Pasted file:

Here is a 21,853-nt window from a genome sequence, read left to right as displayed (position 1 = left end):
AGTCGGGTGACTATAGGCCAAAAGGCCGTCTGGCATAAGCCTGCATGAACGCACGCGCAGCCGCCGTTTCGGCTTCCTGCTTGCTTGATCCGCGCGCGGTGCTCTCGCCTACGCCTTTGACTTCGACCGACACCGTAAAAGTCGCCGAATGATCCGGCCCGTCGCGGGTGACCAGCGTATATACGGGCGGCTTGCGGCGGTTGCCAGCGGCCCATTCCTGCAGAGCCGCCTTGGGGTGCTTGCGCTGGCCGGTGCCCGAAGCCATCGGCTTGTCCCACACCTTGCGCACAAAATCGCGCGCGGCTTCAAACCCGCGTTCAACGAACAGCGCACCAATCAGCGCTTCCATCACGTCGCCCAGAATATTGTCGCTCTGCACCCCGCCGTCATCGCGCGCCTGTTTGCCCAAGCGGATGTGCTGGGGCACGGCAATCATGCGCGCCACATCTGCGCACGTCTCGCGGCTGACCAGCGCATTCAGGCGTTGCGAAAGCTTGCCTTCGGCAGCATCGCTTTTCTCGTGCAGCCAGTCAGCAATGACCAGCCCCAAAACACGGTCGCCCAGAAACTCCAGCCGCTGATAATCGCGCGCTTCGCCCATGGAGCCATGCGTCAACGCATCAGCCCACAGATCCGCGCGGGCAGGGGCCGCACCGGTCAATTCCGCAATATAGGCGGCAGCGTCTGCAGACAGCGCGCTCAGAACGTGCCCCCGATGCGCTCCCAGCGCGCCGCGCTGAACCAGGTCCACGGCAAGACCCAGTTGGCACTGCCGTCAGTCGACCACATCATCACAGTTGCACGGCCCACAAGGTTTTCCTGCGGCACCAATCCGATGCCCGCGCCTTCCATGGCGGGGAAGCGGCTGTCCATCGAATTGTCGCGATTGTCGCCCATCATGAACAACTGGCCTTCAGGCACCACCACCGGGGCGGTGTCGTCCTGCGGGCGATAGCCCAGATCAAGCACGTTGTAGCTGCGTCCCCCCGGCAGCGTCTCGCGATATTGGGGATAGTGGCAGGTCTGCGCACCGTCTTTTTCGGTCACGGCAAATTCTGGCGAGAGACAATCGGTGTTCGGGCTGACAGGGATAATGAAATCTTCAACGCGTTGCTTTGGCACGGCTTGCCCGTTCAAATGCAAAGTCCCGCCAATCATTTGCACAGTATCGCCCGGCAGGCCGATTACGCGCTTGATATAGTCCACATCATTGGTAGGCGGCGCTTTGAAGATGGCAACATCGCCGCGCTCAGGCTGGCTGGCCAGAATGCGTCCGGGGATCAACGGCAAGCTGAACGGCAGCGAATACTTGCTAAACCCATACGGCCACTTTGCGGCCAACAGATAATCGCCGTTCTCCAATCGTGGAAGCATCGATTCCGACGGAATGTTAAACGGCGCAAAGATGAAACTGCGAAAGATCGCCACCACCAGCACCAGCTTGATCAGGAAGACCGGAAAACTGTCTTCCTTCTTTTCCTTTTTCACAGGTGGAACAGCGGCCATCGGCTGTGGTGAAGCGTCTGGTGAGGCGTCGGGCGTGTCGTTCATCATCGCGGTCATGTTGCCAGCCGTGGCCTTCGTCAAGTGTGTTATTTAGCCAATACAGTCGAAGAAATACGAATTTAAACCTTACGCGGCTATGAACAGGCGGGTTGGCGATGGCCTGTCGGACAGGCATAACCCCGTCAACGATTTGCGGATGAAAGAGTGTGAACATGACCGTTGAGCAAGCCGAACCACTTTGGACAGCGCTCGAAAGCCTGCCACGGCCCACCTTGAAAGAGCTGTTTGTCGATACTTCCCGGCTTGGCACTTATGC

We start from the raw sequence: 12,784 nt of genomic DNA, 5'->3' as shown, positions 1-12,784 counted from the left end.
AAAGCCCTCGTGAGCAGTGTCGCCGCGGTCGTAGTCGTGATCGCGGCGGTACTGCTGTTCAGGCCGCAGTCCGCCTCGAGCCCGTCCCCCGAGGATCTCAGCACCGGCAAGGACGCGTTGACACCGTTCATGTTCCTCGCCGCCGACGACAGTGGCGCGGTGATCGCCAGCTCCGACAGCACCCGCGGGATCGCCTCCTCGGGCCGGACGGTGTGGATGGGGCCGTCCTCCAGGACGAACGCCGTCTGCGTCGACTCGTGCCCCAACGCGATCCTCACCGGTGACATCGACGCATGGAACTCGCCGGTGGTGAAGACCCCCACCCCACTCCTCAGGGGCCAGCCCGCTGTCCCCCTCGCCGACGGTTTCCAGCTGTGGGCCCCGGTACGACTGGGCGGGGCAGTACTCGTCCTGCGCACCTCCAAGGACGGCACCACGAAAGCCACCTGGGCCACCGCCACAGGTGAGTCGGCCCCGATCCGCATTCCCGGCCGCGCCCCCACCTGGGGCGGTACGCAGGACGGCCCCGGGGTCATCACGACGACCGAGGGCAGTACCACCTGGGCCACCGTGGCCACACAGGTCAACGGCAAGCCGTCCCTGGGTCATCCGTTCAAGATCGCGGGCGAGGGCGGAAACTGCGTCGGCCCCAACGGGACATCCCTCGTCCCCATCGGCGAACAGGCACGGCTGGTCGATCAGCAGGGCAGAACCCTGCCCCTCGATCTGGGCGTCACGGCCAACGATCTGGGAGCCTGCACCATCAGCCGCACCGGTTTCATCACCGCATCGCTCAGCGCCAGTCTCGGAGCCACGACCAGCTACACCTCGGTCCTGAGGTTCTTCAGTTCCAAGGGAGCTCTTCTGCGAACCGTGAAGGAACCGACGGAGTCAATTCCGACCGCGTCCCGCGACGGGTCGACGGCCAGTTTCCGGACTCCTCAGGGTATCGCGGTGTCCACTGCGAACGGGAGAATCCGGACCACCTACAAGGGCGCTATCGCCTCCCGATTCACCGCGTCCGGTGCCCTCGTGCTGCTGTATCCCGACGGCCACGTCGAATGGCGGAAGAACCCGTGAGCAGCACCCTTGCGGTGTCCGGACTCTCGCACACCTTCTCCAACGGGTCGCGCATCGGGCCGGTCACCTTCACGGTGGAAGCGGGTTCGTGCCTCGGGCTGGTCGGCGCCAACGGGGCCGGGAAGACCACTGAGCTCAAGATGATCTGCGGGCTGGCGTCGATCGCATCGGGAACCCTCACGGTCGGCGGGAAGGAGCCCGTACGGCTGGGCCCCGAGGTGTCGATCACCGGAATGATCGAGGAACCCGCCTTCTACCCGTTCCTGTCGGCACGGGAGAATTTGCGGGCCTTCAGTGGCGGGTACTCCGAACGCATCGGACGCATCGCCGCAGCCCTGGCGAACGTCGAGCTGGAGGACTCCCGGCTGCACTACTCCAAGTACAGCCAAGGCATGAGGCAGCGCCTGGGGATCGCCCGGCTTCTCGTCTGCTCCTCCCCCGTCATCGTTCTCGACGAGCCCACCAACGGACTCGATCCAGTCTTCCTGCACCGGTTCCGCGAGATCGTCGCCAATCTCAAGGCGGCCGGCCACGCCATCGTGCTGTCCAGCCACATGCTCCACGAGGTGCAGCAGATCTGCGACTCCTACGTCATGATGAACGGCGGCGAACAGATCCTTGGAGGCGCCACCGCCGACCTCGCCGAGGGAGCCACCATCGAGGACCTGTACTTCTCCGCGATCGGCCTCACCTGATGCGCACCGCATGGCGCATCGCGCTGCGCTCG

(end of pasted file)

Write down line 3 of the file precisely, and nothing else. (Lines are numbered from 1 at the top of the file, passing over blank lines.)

We start from the raw sequence: 12,784 nt of genomic DNA, 5'->3' as shown, positions 1-12,784 counted from the left end.